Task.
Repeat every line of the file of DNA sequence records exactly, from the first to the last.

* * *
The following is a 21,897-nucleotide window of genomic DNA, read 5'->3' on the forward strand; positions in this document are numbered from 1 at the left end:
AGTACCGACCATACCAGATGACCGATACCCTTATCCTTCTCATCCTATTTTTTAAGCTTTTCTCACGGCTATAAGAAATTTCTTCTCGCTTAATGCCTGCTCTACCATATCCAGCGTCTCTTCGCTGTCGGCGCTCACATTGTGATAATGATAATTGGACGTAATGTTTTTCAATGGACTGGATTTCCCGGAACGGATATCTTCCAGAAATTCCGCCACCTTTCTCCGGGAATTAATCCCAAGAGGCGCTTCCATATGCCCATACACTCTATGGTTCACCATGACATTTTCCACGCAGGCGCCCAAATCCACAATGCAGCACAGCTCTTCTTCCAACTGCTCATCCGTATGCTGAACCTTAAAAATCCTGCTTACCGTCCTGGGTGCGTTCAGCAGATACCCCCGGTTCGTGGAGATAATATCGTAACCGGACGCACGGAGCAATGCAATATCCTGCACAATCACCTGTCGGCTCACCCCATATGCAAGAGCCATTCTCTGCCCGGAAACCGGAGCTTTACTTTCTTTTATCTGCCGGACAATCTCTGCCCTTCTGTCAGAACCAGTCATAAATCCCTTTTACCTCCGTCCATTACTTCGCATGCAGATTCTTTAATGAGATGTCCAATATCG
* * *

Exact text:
The following is a 21,897-nucleotide window of genomic DNA, read 5'->3' on the forward strand; positions in this document are numbered from 1 at the left end:
AGTACCGACCATACCAGATGACCGATACCCTTATCCTTCTCATCCTATTTTTTAAGCTTTTCTCACGGCTATAAGAAATTTCTTCTCGCTTAATGCCTGCTCTACCATATCCAGCGTCTCTTCGCTGTCGGCGCTCACATTGTGATAATGATAATTGGACGTAATGTTTTTCAATGGACTGGATTTCCCGGAACGGATATCTTCCAGAAATTCCGCCACCTTTCTCCGGGAATTAATCCCAAGAGGCGCTTCCATATGCCCATACACTCTATGGTTCACCATGACATTTTCCACGCAGGCGCCCAAATCCACAATGCAGCACAGCTCTTCTTCCAACTGCTCATCCGTATGCTGAACCTTAAAAATCCTGCTTACCGTCCTGGGTGCGTTCAGCAGATACCCCCGGTTCGTGGAGATAATATCGTAACCGGACGCACGGAGCAATGCAATATCCTGCACAATCACCTGTCGGCTCACCCCATATGCAAGAGCCATTCTCTGCCCGGAAACCGGAGCTTTACTTTCTTTTATCTGCCGGACAATCTCTGCCCTTCTGTCAGAACCAGTCATAAATCCCTTTTACCTCCGTCCATTACTTCGCATGCAGATTCTTTAATGAGATGTCCAATATCG